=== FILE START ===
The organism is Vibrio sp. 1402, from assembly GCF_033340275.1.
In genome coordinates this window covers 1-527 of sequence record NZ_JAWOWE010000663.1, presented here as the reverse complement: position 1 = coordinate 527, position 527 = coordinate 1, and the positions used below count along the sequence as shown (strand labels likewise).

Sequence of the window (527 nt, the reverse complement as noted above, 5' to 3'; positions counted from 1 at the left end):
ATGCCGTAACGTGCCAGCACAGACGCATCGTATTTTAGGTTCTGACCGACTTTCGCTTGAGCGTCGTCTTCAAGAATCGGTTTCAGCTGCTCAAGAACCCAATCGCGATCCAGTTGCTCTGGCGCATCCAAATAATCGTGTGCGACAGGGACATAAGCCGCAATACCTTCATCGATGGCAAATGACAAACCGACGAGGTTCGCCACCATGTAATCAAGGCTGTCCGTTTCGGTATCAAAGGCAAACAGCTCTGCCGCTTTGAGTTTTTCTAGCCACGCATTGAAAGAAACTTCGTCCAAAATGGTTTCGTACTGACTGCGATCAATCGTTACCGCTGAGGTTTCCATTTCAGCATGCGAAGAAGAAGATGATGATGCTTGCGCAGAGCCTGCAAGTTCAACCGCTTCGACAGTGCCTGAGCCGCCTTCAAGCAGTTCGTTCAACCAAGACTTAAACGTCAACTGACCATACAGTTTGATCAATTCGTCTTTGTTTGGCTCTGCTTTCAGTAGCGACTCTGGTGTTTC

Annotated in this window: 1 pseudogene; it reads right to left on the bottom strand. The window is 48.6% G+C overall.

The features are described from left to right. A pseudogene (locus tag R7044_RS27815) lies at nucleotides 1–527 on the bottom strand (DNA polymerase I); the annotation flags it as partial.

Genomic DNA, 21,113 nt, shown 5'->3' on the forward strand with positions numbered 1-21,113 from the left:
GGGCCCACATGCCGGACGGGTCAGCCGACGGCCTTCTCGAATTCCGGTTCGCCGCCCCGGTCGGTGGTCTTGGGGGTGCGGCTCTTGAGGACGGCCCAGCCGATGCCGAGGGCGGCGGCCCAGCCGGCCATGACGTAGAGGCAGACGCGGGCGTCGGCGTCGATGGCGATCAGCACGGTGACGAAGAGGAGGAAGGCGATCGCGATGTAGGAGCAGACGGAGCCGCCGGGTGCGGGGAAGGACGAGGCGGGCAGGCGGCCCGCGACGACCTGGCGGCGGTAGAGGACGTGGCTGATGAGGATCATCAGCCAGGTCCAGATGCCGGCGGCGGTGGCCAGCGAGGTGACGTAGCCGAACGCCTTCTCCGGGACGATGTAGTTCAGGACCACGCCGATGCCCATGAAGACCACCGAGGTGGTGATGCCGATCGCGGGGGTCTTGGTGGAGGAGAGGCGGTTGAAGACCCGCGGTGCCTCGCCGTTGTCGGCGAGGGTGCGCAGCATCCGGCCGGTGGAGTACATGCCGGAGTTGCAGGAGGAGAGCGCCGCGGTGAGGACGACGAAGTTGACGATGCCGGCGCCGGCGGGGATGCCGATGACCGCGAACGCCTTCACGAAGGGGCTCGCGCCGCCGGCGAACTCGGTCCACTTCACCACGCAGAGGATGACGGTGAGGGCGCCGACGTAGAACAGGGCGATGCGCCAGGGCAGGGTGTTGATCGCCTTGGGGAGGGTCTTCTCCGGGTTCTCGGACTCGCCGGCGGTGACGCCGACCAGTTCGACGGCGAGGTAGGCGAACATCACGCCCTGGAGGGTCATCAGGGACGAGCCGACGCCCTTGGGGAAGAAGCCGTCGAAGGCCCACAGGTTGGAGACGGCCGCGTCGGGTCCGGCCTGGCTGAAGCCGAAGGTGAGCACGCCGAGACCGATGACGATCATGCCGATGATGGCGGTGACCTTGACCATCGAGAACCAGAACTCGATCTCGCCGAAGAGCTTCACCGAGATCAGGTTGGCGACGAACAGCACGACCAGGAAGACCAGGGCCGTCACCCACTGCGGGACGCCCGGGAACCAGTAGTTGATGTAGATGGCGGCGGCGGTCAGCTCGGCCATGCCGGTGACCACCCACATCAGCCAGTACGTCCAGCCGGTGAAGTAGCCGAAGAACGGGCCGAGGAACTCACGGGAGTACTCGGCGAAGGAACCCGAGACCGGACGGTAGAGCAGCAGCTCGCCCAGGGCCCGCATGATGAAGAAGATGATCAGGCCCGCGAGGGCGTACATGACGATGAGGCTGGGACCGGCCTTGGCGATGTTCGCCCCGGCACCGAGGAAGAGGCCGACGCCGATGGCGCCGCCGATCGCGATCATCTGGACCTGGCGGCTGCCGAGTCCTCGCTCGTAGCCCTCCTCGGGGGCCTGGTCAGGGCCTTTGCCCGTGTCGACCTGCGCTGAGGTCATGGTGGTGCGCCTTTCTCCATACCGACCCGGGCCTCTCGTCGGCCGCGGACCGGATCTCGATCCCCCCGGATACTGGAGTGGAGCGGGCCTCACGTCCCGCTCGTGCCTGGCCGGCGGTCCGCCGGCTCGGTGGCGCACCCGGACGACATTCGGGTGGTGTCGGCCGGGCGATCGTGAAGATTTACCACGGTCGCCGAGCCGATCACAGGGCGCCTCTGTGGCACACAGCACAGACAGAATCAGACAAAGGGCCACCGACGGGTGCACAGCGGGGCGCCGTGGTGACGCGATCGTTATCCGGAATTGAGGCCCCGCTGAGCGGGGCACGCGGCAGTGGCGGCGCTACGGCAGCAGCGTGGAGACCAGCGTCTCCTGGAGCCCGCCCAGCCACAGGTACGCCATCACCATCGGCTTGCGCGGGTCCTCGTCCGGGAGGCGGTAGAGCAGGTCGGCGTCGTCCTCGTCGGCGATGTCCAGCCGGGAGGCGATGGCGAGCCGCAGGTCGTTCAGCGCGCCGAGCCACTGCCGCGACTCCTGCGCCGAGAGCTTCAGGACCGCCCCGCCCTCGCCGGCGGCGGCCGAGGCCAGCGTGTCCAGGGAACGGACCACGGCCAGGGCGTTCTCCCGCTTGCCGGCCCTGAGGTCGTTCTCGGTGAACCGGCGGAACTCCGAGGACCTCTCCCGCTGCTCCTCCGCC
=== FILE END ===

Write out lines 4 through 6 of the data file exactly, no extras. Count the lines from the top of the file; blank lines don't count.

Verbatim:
ATGCCGTAACGTGCCAGCACAGACGCATCGTATTTTAGGTTCTGACCGACTTTCGCTTGAGCGTCGTCTTCAAGAATCGGTTTCAGCTGCTCAAGAACCCAATCGCGATCCAGTTGCTCTGGCGCATCCAAATAATCGTGTGCGACAGGGACATAAGCCGCAATACCTTCATCGATGGCAAATGACAAACCGACGAGGTTCGCCACCATGTAATCAAGGCTGTCCGTTTCGGTATCAAAGGCAAACAGCTCTGCCGCTTTGAGTTTTTCTAGCCACGCATTGAAAGAAACTTCGTCCAAAATGGTTTCGTACTGACTGCGATCAATCGTTACCGCTGAGGTTTCCATTTCAGCATGCGAAGAAGAAGATGATGATGCTTGCGCAGAGCCTGCAAGTTCAACCGCTTCGACAGTGCCTGAGCCGCCTTCAAGCAGTTCGTTCAACCAAGACTTAAACGTCAACTGACCATACAGTTTGATCAATTCGTCTTTGTTTGGCTCTGCTTTCAGTAGCGACTCTGGTGTTTC

Annotated in this window: 1 pseudogene; it reads right to left on the bottom strand. The window is 48.6% G+C overall.

The features are described from left to right. A pseudogene (locus tag R7044_RS27815) lies at nucleotides 1–527 on the bottom strand (DNA polymerase I); the annotation flags it as partial.